1 In this essay I will be concerned with this last type of authority. this form of legitimacy emerges from the impersonal order itself. and permanent registration. their jurisdiction explicitly specified. not to the primal social contract. but to permanent coercions. These novel forms of enforcement have a quite a different historical origin than the rational- legal form of legitimacy. such as national and international corporations. quite independently of the personality or history of the incumbent. in organizations having the need to control large amounts of bodies confined transitorily or permanently. not only the men of the courts. that is. following the work of Michel Foucault.. that the description of a legitimate order worked out in detail by jurists (and other creators of formal legality) needs to be complemented by a description of the other component of authority: enforcement.. not to fundamental rights. When all three components were in place. specially. but to the meticulously subordinated cogs of a machine. in which obedience was ensured by the detailed shaping of the very activities needed to be coordinated in a large enterprise. its fundamental reference was not to the state of nature. But starting in that century more subtle forms of enforcement were introduced. the practices through which authority was enforced changed in organizations as different as prisons. barracks. While jurists or philosophers were seeking in the pact a primal model for the construction or reconstruction of the social body. which is characteristic not only of government agencies but also of other large hierarchical organizations. In short. with legitimacy attached to the role or office itself. The Roman reference that accompanied this formation certainly bears with it this double index: citizens and legionnaires. ceaseless inspection. law and maneuvers. As Foucault writes: “Historians of ideas usually attribute the dream of a perfect society to the philosophers and jurists of the eighteenth-century. but to indefinitely progressive forms of training. involving the use of physical punishment or confinement for specific acts of disobedience. schools. The Napoleonic regime was not far off and with it the form of state that was to survive it and. and factories. we must not forget. the foundations of which were laid not only by jurists. I am in complete agreement with Weber as to the sources of the legitimacy in organizations but I would like to add. but also by soldiers. the charismatic types.” 2 According to Foucault. Prior to the eighteenth-century enforcement was a relatively simple activity. hospitals. Strict spatial partitioning . the cases they cover thought out in advance. not to the general will but to automatic docility. but also the men of the camps. not only counselors of state. and by the analytical partition of the spaces where such activities took place. but also junior officers.made less concrete than in the traditional type: their definitions are general and logically coherent. authority becomes less personal than in the traditional and. the new system of enforcement had three components: strict spatial partitioning.. In addition. the soldiers and with them the technicians of discipline were elaborating procedures for the individual and collective coercion of bodies. but there was also a military dream of society.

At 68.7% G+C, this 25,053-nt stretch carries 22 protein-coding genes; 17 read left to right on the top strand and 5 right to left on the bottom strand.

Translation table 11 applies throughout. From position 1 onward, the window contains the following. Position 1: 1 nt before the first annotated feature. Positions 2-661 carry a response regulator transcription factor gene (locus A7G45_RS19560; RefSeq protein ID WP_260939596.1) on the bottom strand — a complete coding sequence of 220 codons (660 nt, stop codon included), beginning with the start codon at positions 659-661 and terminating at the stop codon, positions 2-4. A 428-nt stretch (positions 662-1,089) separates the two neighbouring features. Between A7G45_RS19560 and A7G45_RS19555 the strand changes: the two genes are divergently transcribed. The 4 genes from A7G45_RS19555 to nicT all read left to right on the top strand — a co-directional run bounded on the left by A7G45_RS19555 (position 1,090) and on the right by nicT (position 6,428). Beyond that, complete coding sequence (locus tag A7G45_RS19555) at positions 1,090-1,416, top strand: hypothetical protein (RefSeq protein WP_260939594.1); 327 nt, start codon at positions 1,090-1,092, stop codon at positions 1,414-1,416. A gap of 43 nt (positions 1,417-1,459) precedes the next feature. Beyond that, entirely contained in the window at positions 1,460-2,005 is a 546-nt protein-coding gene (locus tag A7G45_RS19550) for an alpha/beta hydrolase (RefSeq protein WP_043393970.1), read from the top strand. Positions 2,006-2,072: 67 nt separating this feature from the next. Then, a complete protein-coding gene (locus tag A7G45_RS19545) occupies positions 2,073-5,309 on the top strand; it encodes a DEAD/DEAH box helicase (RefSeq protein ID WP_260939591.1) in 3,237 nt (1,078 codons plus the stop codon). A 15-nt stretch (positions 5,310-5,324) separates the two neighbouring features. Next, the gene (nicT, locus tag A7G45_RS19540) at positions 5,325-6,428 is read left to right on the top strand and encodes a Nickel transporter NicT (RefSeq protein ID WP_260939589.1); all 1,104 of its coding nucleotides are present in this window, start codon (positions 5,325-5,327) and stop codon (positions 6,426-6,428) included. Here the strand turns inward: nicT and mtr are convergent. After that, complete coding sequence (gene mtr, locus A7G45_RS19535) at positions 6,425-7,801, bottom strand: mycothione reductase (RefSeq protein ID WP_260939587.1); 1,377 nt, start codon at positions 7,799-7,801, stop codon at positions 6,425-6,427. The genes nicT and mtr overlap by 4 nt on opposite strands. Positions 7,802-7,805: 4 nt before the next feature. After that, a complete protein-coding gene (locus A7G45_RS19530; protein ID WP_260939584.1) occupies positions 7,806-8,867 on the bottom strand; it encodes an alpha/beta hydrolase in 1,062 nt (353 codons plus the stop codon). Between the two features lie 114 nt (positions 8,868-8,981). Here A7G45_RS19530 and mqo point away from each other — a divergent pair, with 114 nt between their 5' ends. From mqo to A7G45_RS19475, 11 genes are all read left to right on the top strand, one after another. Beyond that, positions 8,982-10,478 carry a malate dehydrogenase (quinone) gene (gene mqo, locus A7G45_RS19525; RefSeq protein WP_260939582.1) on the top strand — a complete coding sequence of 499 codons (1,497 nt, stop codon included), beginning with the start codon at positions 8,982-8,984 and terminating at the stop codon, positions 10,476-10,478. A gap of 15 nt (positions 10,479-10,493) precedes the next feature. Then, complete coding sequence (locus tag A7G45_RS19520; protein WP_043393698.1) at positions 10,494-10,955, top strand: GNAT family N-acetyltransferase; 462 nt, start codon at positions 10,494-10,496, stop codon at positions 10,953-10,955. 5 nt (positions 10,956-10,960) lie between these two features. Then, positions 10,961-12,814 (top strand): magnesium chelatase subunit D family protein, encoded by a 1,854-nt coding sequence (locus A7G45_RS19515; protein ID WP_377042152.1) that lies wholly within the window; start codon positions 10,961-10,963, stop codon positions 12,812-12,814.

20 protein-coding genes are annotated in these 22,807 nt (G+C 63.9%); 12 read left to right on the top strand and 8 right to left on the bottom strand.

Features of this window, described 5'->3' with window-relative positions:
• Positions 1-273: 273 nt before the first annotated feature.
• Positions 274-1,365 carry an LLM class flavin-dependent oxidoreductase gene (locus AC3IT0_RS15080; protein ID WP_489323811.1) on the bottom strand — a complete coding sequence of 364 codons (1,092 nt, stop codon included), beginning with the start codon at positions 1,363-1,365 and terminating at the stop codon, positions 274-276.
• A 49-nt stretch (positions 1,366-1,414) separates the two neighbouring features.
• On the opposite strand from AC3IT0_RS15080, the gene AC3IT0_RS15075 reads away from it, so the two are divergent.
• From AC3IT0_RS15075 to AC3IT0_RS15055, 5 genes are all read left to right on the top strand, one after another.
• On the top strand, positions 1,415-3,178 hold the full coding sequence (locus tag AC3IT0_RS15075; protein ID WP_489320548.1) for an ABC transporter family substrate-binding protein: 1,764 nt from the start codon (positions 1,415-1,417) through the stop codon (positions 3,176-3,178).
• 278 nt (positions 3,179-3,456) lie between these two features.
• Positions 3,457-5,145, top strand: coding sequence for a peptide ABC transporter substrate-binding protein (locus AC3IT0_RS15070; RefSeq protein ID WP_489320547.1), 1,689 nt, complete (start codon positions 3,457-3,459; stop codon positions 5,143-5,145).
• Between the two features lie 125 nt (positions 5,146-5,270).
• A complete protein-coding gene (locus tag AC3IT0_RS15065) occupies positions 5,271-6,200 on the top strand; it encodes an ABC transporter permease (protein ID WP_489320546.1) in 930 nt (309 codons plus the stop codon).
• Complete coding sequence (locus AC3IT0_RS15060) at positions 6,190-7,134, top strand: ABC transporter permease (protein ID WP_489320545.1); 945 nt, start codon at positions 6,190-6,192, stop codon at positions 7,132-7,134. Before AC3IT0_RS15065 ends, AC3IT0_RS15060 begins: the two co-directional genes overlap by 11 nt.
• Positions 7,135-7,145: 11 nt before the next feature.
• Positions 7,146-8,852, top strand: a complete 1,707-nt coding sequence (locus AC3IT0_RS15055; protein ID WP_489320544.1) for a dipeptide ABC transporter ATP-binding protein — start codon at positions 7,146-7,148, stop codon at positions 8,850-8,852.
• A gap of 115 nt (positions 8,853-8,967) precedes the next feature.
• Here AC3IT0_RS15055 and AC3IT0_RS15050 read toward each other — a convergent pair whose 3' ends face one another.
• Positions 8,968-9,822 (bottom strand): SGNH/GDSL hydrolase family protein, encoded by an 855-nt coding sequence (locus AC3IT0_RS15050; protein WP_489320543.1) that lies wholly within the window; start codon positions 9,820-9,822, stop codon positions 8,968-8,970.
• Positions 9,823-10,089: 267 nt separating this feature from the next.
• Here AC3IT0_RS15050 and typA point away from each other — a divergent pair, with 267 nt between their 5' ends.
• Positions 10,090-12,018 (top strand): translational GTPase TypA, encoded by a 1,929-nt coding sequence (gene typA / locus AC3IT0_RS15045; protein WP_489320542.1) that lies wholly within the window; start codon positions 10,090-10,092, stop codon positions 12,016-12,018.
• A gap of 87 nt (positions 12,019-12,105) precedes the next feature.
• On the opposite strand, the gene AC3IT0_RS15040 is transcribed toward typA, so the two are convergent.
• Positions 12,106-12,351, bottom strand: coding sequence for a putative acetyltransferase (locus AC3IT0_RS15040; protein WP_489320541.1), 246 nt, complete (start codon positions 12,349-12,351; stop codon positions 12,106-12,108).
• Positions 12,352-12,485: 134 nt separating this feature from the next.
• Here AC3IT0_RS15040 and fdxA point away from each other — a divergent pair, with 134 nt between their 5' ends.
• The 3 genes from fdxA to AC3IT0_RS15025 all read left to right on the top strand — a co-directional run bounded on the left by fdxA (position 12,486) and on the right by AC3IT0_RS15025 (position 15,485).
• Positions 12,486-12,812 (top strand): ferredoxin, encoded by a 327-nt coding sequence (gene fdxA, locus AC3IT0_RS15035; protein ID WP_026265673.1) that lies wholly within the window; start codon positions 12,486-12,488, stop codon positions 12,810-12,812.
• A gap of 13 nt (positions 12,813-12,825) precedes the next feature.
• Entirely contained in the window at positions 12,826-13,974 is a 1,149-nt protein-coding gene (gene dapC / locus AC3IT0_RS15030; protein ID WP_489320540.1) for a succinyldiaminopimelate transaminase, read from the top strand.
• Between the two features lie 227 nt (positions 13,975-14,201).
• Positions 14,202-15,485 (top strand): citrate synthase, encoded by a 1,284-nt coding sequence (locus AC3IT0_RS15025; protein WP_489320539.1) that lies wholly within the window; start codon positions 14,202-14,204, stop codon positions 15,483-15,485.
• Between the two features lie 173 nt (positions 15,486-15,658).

the late nineteenth century creator of “scientific management”. and the punishment for violation of the rules. and every soldier to his room. Maurice analyzed the activity of loading. drill sergeants. every prisoner to his cell. school supervisors. generating the economies of scale so characteristic of twentieth-century big business. Ceaseless inspection refers to the practices of monitoring themselves: while the doctor visit already existed prior to this organizational transformation. Collectively they became more productive. As Foucault puts it: "Discipline increases the forces of the body (in economic terms of utility) and diminishes these forces (in political terms of obedience). now it became lengthier and more regular. to include not only the practices of monitoring the performance of workers on the job. that is. its use in the keeping track of the minute details of the day to day running of an organization based on imperative coordination of social activity. school and factory performance records. The answer is that such a link does exist and it was provided by French and American armories and arsenals in the eighteenth and nineteenth-centuries. Jean Baptiste de . let’s begin with the question of industrial discipline taken in its broadest sense. every patient to his bed. while simultaneously losing control of their individual actions. each individual soldier lost control of his actions in the battlefield. and firing a musket into micro-movements. aiming. prison records. worker overseers. but also the shaping of their performance via optimized routines. as the pioneer of labor process analysis: the breaking down of a given factory practice into micro-movements and the streamlining of these movements for greater efficiency and centralized control. And the distribution of these fixed positions had to be designed to make identification and monitoring more efficient. permanent registration refers to the fact that while before the eighteenth-century only the famous had their biographies committed to writing.refers to the fact that every student had to be pinned to his desk. 3 This use of writing must be distinguished from its use in the formalization of rules and procedures which Weber discusses for the rational-legal form of legitimacy and from the sacred texts used to legitimize traditional authority. But Dutch commander Maurice of Nassau had already applied these methods to the training of his soldiers beginning in the 1560’s. credit records and so on. such as driving records. as well as the numerous other records that appeared later. insurance records. The idea of permanent registration refers to a logistical use of writing. Finally. The story begins in 1765 when a General of the French army. and then imposed them on his soldiers via daily drill. And similarly for the surveillance practiced by prison guards. once the new enforcement techniques were in place everyone had a written record: medical records. 4 While the synchronized firing of weapons increased the soldiers' efficiency collectively. To understand the historical connection with the military. And a similar point applies to factory workers after Taylorism. redesigned them for maximum efficiency." 5 But how can we argue for a connection between the daily drilling of soldiers and the industrial disciplining of workers when no direct genealogical link exists between the ideas and practices of Maurice of Nassau and those of Frederick Taylor?. every worker to his station. Historians tend to think of Frederick Taylor. that is.